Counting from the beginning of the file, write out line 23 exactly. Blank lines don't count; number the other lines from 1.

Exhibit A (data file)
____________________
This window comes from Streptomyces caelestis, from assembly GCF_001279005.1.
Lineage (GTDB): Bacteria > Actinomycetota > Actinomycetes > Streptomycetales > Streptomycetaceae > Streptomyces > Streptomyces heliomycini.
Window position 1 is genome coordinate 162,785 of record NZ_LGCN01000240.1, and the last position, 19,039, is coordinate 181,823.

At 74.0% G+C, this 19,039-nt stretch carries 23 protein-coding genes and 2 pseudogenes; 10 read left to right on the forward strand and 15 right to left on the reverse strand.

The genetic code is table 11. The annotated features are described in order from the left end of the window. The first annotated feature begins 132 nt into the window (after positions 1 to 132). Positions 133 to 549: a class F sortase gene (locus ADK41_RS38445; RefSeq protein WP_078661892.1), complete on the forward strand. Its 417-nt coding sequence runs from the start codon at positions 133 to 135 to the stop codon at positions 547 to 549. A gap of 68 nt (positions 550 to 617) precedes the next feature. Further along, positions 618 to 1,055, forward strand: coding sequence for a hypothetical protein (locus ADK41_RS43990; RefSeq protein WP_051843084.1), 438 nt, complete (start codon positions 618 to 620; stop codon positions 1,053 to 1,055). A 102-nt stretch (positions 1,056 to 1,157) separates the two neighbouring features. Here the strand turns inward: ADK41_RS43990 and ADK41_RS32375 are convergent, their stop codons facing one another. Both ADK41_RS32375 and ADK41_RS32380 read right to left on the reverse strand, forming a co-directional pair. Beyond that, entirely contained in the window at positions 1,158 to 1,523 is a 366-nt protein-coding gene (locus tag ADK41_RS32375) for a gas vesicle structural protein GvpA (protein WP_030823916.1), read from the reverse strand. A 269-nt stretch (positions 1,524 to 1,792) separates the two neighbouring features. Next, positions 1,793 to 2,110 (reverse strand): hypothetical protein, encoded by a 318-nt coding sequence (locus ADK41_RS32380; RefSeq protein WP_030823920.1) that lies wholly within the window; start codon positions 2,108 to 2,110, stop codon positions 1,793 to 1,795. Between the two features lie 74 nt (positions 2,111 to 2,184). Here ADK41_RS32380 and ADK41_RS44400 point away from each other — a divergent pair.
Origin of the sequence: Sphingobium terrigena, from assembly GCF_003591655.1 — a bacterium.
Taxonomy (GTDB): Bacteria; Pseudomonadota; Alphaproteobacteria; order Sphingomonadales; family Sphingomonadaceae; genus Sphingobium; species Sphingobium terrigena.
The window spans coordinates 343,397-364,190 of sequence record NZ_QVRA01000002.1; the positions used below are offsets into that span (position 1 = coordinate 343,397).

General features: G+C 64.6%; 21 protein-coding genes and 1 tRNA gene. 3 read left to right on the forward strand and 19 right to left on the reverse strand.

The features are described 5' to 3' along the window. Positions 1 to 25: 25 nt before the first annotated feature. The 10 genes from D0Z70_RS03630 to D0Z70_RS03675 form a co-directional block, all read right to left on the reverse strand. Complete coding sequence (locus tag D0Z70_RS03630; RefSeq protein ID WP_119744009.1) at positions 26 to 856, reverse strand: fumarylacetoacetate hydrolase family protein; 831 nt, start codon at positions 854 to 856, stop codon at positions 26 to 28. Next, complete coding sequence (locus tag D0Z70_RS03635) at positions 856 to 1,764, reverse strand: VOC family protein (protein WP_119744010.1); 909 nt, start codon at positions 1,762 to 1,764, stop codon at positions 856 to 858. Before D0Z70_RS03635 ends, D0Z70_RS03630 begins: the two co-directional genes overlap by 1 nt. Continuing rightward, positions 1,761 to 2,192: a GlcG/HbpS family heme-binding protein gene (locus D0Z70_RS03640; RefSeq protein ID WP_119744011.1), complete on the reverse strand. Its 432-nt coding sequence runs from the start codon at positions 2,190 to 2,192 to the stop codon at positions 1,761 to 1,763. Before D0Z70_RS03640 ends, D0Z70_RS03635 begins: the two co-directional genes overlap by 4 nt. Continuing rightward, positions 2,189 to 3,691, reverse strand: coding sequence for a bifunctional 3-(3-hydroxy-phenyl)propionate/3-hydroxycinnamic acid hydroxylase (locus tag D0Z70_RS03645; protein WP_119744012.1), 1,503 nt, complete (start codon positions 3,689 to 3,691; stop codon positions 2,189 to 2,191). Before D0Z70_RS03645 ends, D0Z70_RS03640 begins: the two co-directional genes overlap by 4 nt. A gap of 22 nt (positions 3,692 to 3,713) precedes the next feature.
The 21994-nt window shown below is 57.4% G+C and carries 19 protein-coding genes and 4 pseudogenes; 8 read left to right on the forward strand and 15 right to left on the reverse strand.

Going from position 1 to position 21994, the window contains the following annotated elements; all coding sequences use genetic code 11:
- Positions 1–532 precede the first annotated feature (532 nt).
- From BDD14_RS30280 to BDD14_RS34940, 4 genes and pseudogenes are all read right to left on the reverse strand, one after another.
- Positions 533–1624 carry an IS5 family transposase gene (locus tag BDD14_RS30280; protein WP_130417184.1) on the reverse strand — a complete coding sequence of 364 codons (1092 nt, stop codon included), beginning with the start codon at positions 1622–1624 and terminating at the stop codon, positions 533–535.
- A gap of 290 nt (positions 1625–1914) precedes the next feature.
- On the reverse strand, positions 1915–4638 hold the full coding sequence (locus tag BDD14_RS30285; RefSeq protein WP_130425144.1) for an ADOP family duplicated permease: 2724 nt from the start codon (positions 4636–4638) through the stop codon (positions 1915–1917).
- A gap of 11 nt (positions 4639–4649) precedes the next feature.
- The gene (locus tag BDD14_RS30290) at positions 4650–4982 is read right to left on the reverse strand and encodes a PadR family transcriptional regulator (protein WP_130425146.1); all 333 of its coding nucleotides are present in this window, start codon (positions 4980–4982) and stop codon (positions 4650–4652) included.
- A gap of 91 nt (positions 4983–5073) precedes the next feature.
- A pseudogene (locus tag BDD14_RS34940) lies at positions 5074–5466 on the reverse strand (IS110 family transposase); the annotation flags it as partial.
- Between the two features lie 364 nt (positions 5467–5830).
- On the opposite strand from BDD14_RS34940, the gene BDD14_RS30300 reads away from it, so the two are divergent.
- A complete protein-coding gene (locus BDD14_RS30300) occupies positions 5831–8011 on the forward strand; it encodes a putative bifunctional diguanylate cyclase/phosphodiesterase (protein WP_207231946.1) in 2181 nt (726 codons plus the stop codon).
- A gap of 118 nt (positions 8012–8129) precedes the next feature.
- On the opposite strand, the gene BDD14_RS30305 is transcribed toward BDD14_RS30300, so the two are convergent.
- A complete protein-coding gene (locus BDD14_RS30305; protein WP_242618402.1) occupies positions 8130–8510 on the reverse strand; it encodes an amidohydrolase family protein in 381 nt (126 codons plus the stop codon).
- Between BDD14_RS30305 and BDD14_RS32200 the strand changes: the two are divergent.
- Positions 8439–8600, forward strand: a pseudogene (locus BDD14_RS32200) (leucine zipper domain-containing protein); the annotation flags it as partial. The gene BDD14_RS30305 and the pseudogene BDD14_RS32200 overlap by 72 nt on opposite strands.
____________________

- On the opposite strand from BDD14_RS34940, the gene BDD14_RS30300 reads away from it, so the two are divergent.